Ultrasounds allow your caregiver to clearly view your baby and her position inside the uterus. However, they aren’t routinely performed to tell the baby’s position. It would likely only be used only if both Leopold’s maneuvers and the location of the heartbeat suggest that your baby may not be head down.
What Does It Feel Like When Baby Is Head Down?
The sensation and physical experience of baby turning to a head-down position is often subtle, and you may not feel any drastic change. Some women don’t even notice it immediately. However, some common experiences include:
Movement: You might start to feel different types of movements. Kicks may shift to the upper part of your belly or ribs.
Body Parts: We touched on this in the section about Leopold’s Maneuvers, but when baby is head-down, you can often feel the long, hard, rounded surface of baby’s back on one side of your belly. Or you may feel the firm, round shape of baby’s head in your pelvis. It may even feel slightly springing to your gentle touch due to the amniotic fluid surrounding the baby.
Baby’s Hiccups: You may have already been feeling the rhythmic taps of your baby hiccuping in the womb. But now you’ll feel these movements lower in your belly near the pelvis. This is because the baby’s diaphragm (which is causing the hiccups) is located higher up in the torso.
How Can I Do To Keep My Baby In a Head Down Position?
Once your baby has turned into a head-down position, which is the optimal position for birth, there are several things you can do to encourage the baby to stay in this position:
- Good Posture: Practice good posture to provide your baby with more room to stay in a head-down position. Sitting up straight and avoiding slouching can help maintain the position.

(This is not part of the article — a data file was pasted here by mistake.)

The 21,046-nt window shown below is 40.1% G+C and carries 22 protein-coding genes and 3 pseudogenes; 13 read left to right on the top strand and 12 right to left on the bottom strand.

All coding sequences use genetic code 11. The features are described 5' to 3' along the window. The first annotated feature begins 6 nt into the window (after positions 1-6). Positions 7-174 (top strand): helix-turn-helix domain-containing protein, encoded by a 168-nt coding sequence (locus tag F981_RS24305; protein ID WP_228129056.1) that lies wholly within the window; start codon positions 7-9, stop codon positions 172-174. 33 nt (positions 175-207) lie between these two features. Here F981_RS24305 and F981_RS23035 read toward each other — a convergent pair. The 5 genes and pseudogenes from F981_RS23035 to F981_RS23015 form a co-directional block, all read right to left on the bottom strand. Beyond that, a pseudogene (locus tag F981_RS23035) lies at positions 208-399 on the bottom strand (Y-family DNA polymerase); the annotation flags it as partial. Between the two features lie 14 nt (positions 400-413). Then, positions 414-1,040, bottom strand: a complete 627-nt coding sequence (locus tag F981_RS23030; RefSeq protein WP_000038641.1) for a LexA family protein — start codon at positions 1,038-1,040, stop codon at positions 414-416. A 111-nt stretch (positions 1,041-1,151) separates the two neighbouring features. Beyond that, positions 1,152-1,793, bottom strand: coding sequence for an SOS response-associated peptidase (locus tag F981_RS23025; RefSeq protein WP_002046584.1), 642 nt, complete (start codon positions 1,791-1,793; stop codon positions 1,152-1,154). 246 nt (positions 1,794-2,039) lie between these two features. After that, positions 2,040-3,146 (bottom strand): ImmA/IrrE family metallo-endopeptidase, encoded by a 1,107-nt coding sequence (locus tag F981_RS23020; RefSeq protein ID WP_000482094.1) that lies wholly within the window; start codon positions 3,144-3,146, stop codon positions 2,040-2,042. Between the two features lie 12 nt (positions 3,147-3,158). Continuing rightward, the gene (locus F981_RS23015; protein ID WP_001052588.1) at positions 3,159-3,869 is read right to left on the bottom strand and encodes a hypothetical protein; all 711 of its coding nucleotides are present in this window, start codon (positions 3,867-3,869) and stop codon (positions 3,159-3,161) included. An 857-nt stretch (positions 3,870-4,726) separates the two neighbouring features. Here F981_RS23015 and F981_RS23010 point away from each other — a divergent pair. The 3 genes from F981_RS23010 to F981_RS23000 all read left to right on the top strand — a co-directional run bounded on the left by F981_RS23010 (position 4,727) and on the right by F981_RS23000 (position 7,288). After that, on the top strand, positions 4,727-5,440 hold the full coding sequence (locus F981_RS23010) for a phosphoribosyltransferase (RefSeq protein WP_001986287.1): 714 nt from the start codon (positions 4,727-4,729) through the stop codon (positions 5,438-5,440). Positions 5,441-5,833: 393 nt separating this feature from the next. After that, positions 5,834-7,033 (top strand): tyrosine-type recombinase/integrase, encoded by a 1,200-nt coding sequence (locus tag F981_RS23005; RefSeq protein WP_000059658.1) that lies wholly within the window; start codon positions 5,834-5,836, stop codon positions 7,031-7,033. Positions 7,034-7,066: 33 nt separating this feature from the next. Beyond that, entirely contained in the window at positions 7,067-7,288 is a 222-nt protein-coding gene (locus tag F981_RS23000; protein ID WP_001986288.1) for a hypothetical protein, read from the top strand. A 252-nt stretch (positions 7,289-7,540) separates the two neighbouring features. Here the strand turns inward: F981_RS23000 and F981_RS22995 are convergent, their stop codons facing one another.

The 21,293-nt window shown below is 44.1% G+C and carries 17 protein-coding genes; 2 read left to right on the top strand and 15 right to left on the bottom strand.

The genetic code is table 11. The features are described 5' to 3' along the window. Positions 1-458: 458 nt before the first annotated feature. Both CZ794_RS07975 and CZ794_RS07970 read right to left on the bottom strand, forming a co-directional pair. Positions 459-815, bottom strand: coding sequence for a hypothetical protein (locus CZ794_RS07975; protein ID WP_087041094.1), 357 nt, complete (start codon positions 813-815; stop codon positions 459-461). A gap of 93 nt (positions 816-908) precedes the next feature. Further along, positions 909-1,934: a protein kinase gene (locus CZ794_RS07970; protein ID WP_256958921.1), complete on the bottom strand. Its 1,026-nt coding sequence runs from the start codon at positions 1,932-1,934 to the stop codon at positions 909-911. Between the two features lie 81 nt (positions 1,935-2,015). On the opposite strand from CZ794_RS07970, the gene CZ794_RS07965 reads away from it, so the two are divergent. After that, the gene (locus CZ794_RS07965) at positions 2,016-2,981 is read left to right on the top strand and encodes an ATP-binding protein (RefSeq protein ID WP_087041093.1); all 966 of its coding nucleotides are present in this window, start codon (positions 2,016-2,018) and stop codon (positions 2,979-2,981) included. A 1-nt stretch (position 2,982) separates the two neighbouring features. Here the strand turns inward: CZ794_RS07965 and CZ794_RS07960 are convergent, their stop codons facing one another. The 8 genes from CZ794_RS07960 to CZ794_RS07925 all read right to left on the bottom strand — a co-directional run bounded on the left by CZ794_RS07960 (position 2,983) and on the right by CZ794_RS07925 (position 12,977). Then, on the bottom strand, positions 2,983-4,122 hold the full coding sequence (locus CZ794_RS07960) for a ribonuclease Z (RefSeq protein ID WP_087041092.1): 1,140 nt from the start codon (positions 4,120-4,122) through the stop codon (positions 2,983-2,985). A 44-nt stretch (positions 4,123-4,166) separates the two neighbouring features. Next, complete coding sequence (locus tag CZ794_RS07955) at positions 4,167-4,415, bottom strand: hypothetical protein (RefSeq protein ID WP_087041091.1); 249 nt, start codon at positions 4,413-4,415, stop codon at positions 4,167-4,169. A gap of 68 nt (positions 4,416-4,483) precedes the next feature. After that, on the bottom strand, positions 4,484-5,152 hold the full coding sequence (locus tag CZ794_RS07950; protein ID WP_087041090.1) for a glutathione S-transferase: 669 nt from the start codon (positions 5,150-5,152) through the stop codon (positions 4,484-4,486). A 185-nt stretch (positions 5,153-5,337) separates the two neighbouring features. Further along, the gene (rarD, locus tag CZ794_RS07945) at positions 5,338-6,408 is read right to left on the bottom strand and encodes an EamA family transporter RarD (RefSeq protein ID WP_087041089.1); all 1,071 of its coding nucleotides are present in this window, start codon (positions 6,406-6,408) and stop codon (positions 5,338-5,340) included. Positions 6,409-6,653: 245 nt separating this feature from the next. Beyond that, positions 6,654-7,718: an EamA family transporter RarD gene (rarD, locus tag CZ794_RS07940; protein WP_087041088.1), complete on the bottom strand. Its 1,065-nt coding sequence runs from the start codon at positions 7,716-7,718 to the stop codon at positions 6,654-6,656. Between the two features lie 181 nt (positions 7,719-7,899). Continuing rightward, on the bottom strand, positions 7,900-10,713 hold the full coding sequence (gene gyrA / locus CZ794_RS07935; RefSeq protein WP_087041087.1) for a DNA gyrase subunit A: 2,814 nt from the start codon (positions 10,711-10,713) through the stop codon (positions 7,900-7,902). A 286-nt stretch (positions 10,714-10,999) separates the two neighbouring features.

- Prenatal Yoga: Certain yoga poses are beneficial for maintaining the baby’s position. Poses that open the pelvis and align the uterus, like the Cat-Cow stretch, can be helpful. Remember, always consult with a prenatal yoga instructor for guidance.
- Pelvic Tilts: Doing pelvic tilts can help. You can do this by getting on your hands and knees and gently rocking your hips. This position helps to relieve pressure and can encourage the baby to nestle into the pelvis.
- Avoid Certain Positions: Try to avoid sitting in deep, cushy sofas or recliners that encourage a reclined, laid-back position as this can encourage the baby to move into a posterior position (baby’s back against your back), which is less optimal for birth.
- Use an Exercise Ball: Sitting on an exercise ball instead of a chair can encourage good posture and alignment. It allows your pelvis to be in a more open position.
- Stay Active: Regular, gentle activity like walking can help maintain your baby’s position by keeping your pelvis moving and encouraging the baby to settle down into the pelvis.
- Sleeping Positions: Sleeping on your side, especially the left side, can help maintain the baby’s position. Avoid sleeping on your back in the later stages of pregnancy.
What is the Difference Between “Head Down” and Baby “Dropping”?
Baby in a Head-Down Position:
To recap, the head-down, or cephalic position…
- Refers to your baby’s orientation in the uterus. It means that baby’s head is pointing down toward the birth canal.
- Babies get into the head-down position several weeks before labor begins, starting as early as 28 weeks of pregnancy. The exact timing of this can vary.
- Being head-down doesn’t mean that labor is imminent. It’s just a sign that the baby is aligning himself for the birth process.
Baby “Dropping” or “Lightening”:
- Dropping or lightening is a term used to describe the moment when the baby settles, or drops, lower into the pelvis.
- In first-time moms, this often occurs in the final weeks before birth, towards the end of the third trimester. In moms who have given birth before, it may not happen until labor has already started.
- When the baby drops, it’s a clear signal that your body is preparing itself and your baby for birth.
- The way your body feels when baby drops is more pronounced than when baby moves into a head-down position. Symptoms include pelvic pressure, breathing becomes easier, increased swelling in the legs, and more.
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- Ladewig, P., London, M., & Davidson, M. (2006). Contemporary Maternal-Newborn Nursing Care, 6th edition. Pearson Education Inc. Upper Saddle River, NJ. p 392, 426-428.
- The American College of Obstetricians and Gynecologists. (2017). Frequently Asked Questions Special Procedures: Ultrasound Exams. Retrieved from https://www.acog.org/Patients/FAQs/Ultrasound-Exams.